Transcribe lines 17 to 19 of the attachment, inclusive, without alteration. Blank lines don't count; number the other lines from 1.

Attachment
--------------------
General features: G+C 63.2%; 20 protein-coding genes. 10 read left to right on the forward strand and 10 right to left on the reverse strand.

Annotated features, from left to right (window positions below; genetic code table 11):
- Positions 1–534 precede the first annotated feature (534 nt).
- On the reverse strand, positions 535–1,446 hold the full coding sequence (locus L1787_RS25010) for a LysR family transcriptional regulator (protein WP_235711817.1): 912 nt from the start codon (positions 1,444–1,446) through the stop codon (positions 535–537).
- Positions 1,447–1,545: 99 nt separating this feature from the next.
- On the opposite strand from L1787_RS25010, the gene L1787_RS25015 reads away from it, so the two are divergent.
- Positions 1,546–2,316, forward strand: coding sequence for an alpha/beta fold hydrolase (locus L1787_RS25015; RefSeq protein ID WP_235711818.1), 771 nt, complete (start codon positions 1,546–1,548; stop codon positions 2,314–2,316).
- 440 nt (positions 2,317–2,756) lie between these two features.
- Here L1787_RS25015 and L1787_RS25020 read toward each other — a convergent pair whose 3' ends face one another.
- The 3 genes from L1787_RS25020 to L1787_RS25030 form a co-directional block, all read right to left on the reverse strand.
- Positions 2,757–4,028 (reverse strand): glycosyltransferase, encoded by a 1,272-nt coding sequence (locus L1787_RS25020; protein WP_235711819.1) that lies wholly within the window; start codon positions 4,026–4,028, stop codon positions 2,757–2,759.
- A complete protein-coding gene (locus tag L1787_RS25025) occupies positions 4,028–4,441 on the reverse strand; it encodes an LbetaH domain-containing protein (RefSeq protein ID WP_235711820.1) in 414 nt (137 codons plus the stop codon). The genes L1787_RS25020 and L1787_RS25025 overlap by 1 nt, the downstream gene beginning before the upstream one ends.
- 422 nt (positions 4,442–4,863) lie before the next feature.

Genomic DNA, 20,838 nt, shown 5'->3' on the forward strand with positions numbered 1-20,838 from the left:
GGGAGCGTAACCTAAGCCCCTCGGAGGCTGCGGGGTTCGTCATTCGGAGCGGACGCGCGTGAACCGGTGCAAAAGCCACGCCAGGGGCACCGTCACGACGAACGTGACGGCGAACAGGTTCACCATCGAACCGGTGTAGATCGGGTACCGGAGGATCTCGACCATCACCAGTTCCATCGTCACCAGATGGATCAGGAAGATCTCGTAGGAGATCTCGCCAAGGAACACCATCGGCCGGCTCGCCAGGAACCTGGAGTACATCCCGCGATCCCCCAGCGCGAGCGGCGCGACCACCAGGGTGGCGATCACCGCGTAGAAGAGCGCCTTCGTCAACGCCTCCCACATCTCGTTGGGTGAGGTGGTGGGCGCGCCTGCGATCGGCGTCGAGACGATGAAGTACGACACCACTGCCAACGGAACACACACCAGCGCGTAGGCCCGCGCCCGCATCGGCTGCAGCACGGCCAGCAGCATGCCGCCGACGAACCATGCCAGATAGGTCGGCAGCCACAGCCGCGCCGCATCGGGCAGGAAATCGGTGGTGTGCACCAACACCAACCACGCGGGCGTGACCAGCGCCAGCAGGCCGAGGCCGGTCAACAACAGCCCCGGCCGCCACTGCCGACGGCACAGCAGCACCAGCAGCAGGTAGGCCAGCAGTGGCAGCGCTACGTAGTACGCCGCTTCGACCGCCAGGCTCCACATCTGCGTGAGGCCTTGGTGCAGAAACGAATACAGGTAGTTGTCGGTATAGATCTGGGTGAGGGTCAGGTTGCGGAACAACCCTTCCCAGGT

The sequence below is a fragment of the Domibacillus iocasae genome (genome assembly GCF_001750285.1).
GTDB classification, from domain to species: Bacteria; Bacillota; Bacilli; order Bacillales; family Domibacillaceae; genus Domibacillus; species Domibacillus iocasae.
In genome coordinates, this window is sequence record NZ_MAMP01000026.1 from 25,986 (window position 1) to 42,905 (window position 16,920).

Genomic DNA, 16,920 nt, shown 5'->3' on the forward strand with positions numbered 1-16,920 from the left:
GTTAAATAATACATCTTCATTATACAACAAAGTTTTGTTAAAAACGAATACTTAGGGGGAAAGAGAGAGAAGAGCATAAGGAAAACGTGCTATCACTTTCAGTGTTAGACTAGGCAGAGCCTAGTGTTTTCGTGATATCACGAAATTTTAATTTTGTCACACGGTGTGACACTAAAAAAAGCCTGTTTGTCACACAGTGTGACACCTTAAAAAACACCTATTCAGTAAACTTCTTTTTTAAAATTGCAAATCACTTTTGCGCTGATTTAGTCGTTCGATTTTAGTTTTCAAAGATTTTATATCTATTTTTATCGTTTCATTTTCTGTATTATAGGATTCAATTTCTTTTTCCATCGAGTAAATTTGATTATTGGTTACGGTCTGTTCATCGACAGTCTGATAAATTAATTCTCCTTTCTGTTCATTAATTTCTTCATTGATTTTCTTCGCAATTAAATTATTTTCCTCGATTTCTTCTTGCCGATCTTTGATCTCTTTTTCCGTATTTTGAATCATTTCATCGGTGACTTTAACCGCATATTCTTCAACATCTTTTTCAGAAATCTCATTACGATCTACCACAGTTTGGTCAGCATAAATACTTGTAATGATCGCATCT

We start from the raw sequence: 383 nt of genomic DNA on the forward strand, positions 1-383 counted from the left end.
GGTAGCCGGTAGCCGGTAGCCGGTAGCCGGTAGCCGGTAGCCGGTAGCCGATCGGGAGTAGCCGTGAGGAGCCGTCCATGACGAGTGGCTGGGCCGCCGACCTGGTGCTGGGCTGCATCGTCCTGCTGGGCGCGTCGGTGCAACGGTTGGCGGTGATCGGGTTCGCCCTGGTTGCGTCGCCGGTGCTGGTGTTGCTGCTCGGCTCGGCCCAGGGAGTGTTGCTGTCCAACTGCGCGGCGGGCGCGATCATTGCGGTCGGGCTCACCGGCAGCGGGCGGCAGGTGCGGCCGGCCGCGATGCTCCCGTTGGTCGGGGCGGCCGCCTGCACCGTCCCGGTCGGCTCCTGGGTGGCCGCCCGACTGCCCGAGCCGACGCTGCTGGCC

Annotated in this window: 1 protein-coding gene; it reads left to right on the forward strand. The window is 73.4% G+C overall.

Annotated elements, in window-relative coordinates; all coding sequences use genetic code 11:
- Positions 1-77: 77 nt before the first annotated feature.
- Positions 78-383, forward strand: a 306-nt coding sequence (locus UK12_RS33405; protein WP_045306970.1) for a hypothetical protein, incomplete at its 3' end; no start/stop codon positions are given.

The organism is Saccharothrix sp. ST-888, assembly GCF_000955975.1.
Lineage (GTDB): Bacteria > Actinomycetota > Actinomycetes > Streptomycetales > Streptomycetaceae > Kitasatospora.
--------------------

GTDB classification, from domain to species: Bacteria; Bacillota; Bacilli; order Bacillales; family Domibacillaceae; genus Domibacillus; species Domibacillus iocasae.
In genome coordinates, this window is sequence record NZ_MAMP01000026.1 from 25,986 (window position 1) to 42,905 (window position 16,920).

Genomic DNA, 16,920 nt, shown 5'->3' on the forward strand with positions numbered 1-16,920 from the left: